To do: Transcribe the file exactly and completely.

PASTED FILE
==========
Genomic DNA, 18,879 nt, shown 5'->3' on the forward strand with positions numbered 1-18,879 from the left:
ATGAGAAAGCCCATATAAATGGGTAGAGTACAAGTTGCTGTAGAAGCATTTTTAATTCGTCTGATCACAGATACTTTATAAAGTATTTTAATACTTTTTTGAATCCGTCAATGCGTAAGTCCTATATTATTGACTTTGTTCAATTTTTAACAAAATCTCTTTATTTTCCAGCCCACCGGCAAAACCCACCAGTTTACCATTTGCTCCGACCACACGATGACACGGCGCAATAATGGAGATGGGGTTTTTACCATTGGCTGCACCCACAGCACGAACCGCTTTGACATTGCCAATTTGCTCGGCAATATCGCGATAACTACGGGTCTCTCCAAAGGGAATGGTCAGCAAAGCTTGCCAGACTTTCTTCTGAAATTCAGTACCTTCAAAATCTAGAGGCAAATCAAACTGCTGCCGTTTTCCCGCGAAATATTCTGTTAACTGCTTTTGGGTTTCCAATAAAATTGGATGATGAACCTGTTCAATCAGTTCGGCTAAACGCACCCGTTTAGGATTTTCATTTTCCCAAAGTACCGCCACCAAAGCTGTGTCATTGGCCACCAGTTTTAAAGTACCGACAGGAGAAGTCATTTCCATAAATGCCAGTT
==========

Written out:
Genomic DNA, 18,879 nt, shown 5'->3' on the forward strand with positions numbered 1-18,879 from the left:
ATGAGAAAGCCCATATAAATGGGTAGAGTACAAGTTGCTGTAGAAGCATTTTTAATTCGTCTGATCACAGATACTTTATAAAGTATTTTAATACTTTTTTGAATCCGTCAATGCGTAAGTCCTATATTATTGACTTTGTTCAATTTTTAACAAAATCTCTTTATTTTCCAGCCCACCGGCAAAACCCACCAGTTTACCATTTGCTCCGACCACACGATGACACGGCGCAATAATGGAGATGGGGTTTTTACCATTGGCTGCACCCACAGCACGAACCGCTTTGACATTGCCAATTTGCTCGGCAATATCGCGATAACTACGGGTCTCTCCAAAGGGAATGGTCAGCAAAGCTTGCCAGACTTTCTTCTGAAATTCAGTACCTTCAAAATCTAGAGGCAAATCAAACTGCTGCCGTTTTCCCGCGAAATATTCTGTTAACTGCTTTTGGGTTTCCAATAAAATTGGATGATGAACCTGTTCAATCAGTTCGGCTAAACGCACCCGTTTAGGATTTTCATTTTCCCAAAGTACCGCCACCAAAGCTGTGTCATTGGCCACCAGTTTTAAAGTACCGACAGGAGAAGTCATTTCCATAAATGCCAGTT